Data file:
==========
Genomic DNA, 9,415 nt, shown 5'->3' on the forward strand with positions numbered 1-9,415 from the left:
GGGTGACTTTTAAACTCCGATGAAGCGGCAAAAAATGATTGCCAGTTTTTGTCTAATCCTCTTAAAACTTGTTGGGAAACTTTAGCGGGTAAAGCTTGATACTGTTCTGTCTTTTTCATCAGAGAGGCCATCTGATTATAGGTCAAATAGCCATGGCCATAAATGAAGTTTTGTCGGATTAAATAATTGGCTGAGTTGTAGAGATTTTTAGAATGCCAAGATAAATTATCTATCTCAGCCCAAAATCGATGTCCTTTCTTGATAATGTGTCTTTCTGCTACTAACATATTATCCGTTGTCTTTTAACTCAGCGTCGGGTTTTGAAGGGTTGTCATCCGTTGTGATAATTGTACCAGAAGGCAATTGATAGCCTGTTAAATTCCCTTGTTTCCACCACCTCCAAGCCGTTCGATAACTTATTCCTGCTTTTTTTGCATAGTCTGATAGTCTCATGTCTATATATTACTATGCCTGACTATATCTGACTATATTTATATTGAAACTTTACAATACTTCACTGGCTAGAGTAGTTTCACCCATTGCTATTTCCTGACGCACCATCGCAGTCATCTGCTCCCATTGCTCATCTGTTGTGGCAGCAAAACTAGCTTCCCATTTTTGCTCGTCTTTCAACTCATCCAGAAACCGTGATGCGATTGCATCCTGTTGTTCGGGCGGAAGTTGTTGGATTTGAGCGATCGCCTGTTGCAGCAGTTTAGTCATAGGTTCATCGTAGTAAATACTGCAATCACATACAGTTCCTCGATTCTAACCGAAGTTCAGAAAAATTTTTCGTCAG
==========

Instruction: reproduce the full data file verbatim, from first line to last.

Genomic DNA, 9,415 nt, shown 5'->3' on the forward strand with positions numbered 1-9,415 from the left:
GGGTGACTTTTAAACTCCGATGAAGCGGCAAAAAATGATTGCCAGTTTTTGTCTAATCCTCTTAAAACTTGTTGGGAAACTTTAGCGGGTAAAGCTTGATACTGTTCTGTCTTTTTCATCAGAGAGGCCATCTGATTATAGGTCAAATAGCCATGGCCATAAATGAAGTTTTGTCGGATTAAATAATTGGCTGAGTTGTAGAGATTTTTAGAATGCCAAGATAAATTATCTATCTCAGCCCAAAATCGATGTCCTTTCTTGATAATGTGTCTTTCTGCTACTAACATATTATCCGTTGTCTTTTAACTCAGCGTCGGGTTTTGAAGGGTTGTCATCCGTTGTGATAATTGTACCAGAAGGCAATTGATAGCCTGTTAAATTCCCTTGTTTCCACCACCTCCAAGCCGTTCGATAACTTATTCCTGCTTTTTTTGCATAGTCTGATAGTCTCATGTCTATATATTACTATGCCTGACTATATCTGACTATATTTATATTGAAACTTTACAATACTTCACTGGCTAGAGTAGTTTCACCCATTGCTATTTCCTGACGCACCATCGCAGTCATCTGCTCCCATTGCTCATCTGTTGTGGCAGCAAAACTAGCTTCCCATTTTTGCTCGTCTTTCAACTCATCCAGAAACCGTGATGCGATTGCATCCTGTTGTTCGGGCGGAAGTTGTTGGATTTGAGCGATCGCCTGTTGCAGCAGTTTAGTCATAGGTTCATCGTAGTAAATACTGCAATCACATACAGTTCCTCGATTCTAACCGAAGTTCAGAAAAATTTTTCGTCAG